Graduate Theses

Date of Award

Spring 5-2012

Document Type


Degree Name

Master of Arts (MA)



Supervisory Committee Chair

Spencer K. Thompson, Ph.D.

Second Advisor

James Olson, Ph.D.

Third Advisor

Crystale Marsh-McDonald, Ph.D.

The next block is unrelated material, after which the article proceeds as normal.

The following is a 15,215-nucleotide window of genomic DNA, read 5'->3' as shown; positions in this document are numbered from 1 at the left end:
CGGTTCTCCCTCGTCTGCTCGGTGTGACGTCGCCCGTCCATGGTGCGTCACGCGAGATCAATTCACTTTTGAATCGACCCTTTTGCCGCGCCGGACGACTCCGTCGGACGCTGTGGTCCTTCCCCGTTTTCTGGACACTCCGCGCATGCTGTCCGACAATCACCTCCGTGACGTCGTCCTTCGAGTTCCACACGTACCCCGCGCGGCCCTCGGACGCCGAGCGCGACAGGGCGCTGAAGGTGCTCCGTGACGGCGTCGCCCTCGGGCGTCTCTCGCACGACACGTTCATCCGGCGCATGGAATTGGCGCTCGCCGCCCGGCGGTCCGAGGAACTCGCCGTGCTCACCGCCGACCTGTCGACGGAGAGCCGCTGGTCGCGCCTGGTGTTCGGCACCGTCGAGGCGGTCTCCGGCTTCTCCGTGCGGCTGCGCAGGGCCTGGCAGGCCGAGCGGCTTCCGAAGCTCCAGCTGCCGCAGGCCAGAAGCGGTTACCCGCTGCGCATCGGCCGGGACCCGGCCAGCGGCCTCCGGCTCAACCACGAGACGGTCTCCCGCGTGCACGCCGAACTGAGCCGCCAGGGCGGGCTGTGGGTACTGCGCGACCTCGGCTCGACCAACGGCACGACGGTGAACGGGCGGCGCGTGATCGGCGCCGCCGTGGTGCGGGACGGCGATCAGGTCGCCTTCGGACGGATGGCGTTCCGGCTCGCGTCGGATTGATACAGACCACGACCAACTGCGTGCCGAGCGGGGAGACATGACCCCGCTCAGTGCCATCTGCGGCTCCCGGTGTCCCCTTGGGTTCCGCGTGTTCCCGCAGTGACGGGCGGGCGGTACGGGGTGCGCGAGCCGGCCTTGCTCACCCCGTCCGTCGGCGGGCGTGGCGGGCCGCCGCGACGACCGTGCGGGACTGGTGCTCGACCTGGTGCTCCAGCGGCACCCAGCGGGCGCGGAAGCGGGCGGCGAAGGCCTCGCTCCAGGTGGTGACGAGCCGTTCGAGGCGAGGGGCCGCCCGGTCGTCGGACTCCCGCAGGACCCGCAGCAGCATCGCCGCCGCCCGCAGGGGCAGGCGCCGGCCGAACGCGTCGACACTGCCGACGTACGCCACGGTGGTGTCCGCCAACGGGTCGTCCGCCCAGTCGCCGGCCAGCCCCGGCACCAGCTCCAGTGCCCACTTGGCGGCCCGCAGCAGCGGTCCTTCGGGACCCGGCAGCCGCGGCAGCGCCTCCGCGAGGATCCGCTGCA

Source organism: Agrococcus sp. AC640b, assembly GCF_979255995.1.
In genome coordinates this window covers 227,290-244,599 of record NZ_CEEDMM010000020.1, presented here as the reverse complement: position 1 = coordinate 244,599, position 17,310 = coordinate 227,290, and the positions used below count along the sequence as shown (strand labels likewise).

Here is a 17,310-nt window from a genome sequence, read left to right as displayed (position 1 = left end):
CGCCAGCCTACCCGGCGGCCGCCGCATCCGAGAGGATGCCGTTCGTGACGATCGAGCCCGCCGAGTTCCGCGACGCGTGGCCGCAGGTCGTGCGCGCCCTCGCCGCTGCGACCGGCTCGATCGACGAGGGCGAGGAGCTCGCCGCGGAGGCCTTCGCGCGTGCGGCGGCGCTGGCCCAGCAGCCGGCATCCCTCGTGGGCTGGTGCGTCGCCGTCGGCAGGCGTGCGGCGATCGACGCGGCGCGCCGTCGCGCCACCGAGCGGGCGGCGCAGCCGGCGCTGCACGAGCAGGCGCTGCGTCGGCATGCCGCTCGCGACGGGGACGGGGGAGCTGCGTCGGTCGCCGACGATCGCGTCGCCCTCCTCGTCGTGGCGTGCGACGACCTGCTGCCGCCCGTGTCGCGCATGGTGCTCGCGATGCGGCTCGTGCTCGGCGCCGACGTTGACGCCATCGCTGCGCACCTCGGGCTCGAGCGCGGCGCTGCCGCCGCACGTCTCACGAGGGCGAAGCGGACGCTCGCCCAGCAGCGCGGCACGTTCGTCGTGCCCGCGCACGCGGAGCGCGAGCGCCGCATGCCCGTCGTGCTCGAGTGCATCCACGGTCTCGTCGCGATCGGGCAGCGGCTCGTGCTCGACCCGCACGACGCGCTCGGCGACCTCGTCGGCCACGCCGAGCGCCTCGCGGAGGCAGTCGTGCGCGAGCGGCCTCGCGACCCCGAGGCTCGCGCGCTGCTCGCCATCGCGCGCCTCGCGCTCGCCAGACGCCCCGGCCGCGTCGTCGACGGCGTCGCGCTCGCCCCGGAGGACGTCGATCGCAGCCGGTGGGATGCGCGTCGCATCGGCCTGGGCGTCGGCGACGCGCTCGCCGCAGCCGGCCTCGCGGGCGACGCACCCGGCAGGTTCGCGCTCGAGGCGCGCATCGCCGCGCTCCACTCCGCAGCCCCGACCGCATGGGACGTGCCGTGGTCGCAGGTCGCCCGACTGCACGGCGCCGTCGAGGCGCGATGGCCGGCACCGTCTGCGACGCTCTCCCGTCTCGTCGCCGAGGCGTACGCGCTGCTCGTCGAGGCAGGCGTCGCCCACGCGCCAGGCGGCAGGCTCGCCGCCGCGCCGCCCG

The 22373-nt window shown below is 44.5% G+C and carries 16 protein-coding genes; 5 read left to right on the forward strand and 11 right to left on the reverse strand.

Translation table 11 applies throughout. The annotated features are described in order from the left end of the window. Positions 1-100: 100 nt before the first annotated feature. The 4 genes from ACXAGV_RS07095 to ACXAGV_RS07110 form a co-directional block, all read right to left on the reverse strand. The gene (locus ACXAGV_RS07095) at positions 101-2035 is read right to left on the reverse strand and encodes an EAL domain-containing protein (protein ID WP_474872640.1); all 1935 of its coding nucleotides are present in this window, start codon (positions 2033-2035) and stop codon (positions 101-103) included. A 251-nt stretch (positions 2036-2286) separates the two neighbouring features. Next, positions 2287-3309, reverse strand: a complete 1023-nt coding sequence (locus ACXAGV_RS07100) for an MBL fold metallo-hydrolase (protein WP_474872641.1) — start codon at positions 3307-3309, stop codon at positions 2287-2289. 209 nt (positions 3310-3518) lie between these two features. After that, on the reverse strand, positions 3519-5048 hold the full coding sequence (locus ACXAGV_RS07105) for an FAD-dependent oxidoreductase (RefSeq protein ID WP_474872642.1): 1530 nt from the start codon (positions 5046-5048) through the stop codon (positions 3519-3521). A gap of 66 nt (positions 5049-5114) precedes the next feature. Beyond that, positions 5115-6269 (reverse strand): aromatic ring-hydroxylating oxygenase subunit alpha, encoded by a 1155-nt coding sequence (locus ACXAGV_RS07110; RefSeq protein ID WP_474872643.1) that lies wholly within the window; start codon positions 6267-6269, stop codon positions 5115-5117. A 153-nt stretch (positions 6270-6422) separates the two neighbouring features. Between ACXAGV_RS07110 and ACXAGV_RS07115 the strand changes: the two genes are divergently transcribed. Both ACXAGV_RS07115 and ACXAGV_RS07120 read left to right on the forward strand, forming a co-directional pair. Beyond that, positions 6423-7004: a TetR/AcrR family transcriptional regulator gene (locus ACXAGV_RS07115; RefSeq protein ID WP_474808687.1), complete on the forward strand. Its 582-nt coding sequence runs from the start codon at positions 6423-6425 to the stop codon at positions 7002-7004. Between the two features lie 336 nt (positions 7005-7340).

The present study examined the effect of person-level individualism and collectivism on attributional style and frequencies of positive and negative emotions as predictors of life satisfaction. Participants were 224 individuals (age range 18 to 78, M= 39.63, SD = 13.78; 73% women; 56% Filipinos) who answered an online survey. Results from regression analyses showed that attributional style is not a statistically significant predictor of life satisfaction. The analyses also showed that across all participants, and among those who did not score high in individualism and low in collectivism, the frequency of positive emotions, as compared to the frequency of negative emotions, is the stronger predictor of life satisfaction. Among participants who scored high in individualism and low in collectivism, results showed that the frequencies of positive and negative emotions are not statistically significant predictors of life satisfaction and that the strengths of the emotions’ standardized regression coefficients (.11 for positive & -.28 for negative) are in reverse order compared to those of participants who did not score high in individualism and low in collectivism (.37 for positive & -.27 for negative). Findings of the study suggest that the file hedonic approach of increasing positive experiences and decreasing negative experiences to improve overall well-being may not apply to everyone. Suggested strategies for counseling clients who are high in individualistic and low in collectivistic tendencies include incorporating existential therapy and exploring Ryff and Keyes’ (1995) six dimensions of wellness (autonomy, environmental mastery, personal growth, positive relations with others, purpose in life, & self-acceptance).



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